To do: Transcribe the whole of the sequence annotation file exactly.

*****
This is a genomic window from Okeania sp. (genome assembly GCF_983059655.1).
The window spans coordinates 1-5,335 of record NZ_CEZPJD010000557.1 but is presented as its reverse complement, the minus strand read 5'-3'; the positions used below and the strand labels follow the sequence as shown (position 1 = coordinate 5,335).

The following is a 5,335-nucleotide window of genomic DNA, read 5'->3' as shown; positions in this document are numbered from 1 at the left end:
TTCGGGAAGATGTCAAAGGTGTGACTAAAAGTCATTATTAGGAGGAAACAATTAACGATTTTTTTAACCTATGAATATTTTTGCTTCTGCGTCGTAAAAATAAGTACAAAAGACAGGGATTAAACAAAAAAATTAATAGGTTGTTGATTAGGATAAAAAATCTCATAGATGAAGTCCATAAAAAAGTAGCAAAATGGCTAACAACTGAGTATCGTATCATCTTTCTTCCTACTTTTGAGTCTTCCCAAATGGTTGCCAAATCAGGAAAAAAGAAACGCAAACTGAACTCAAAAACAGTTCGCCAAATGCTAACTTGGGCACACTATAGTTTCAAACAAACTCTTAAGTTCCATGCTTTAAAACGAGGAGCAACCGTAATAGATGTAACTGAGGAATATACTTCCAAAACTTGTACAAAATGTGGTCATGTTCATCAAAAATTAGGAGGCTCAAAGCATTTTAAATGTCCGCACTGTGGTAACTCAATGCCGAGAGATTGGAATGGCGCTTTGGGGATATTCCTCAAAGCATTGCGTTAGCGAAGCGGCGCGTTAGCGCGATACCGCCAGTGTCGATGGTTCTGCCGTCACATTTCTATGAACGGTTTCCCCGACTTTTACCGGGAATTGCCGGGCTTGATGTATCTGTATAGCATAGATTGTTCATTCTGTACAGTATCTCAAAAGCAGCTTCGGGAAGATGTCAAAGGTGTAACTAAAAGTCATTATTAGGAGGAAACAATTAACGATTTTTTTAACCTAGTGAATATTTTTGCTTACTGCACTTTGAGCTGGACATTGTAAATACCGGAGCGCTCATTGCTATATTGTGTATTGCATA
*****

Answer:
This is a genomic window from Okeania sp. (genome assembly GCF_983059655.1).
The window spans coordinates 1-5,335 of record NZ_CEZPJD010000557.1 but is presented as its reverse complement, the minus strand read 5'-3'; the positions used below and the strand labels follow the sequence as shown (position 1 = coordinate 5,335).

The following is a 5,335-nucleotide window of genomic DNA, read 5'->3' as shown; positions in this document are numbered from 1 at the left end:
TTCGGGAAGATGTCAAAGGTGTGACTAAAAGTCATTATTAGGAGGAAACAATTAACGATTTTTTTAACCTATGAATATTTTTGCTTCTGCGTCGTAAAAATAAGTACAAAAGACAGGGATTAAACAAAAAAATTAATAGGTTGTTGATTAGGATAAAAAATCTCATAGATGAAGTCCATAAAAAAGTAGCAAAATGGCTAACAACTGAGTATCGTATCATCTTTCTTCCTACTTTTGAGTCTTCCCAAATGGTTGCCAAATCAGGAAAAAAGAAACGCAAACTGAACTCAAAAACAGTTCGCCAAATGCTAACTTGGGCACACTATAGTTTCAAACAAACTCTTAAGTTCCATGCTTTAAAACGAGGAGCAACCGTAATAGATGTAACTGAGGAATATACTTCCAAAACTTGTACAAAATGTGGTCATGTTCATCAAAAATTAGGAGGCTCAAAGCATTTTAAATGTCCGCACTGTGGTAACTCAATGCCGAGAGATTGGAATGGCGCTTTGGGGATATTCCTCAAAGCATTGCGTTAGCGAAGCGGCGCGTTAGCGCGATACCGCCAGTGTCGATGGTTCTGCCGTCACATTTCTATGAACGGTTTCCCCGACTTTTACCGGGAATTGCCGGGCTTGATGTATCTGTATAGCATAGATTGTTCATTCTGTACAGTATCTCAAAAGCAGCTTCGGGAAGATGTCAAAGGTGTAACTAAAAGTCATTATTAGGAGGAAACAATTAACGATTTTTTTAACCTAGTGAATATTTTTGCTTACTGCACTTTGAGCTGGACATTGTAAATACCGGAGCGCTCATTGCTATATTGTGTATTGCATA